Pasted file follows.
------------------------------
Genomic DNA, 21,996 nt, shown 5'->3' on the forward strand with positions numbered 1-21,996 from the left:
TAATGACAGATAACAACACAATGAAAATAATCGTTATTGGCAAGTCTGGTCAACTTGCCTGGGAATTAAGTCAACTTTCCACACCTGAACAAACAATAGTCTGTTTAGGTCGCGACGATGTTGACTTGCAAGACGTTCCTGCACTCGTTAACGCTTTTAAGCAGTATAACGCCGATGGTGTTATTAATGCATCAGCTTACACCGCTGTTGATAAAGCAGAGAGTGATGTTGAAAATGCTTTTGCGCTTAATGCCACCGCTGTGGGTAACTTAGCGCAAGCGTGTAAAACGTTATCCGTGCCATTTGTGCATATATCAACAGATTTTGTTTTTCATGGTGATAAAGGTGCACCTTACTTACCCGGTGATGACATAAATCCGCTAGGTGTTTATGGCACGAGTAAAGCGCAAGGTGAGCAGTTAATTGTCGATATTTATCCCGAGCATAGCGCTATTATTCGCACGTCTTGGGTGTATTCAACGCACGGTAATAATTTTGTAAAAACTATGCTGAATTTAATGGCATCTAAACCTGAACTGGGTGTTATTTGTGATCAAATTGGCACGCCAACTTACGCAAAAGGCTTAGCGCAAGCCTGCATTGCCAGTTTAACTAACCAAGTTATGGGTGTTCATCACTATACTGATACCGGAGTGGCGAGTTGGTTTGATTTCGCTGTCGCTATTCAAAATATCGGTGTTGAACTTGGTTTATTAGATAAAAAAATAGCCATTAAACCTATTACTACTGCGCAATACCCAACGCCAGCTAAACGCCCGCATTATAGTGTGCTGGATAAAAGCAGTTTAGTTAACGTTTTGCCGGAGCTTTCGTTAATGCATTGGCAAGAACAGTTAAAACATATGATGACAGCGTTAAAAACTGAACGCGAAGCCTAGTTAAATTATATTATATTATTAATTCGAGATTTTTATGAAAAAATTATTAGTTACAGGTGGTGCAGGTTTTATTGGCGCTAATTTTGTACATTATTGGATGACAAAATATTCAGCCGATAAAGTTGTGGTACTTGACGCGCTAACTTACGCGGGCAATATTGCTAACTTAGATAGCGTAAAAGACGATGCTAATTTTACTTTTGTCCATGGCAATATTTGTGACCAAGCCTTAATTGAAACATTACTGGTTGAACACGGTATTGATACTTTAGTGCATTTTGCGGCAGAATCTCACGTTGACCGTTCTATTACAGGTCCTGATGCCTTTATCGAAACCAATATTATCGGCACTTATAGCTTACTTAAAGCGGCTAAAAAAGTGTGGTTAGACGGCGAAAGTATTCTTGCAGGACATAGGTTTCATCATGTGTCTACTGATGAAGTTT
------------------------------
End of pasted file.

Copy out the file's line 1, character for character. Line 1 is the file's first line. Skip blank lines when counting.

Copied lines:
Genomic DNA, 21,996 nt, shown 5'->3' on the forward strand with positions numbered 1-21,996 from the left: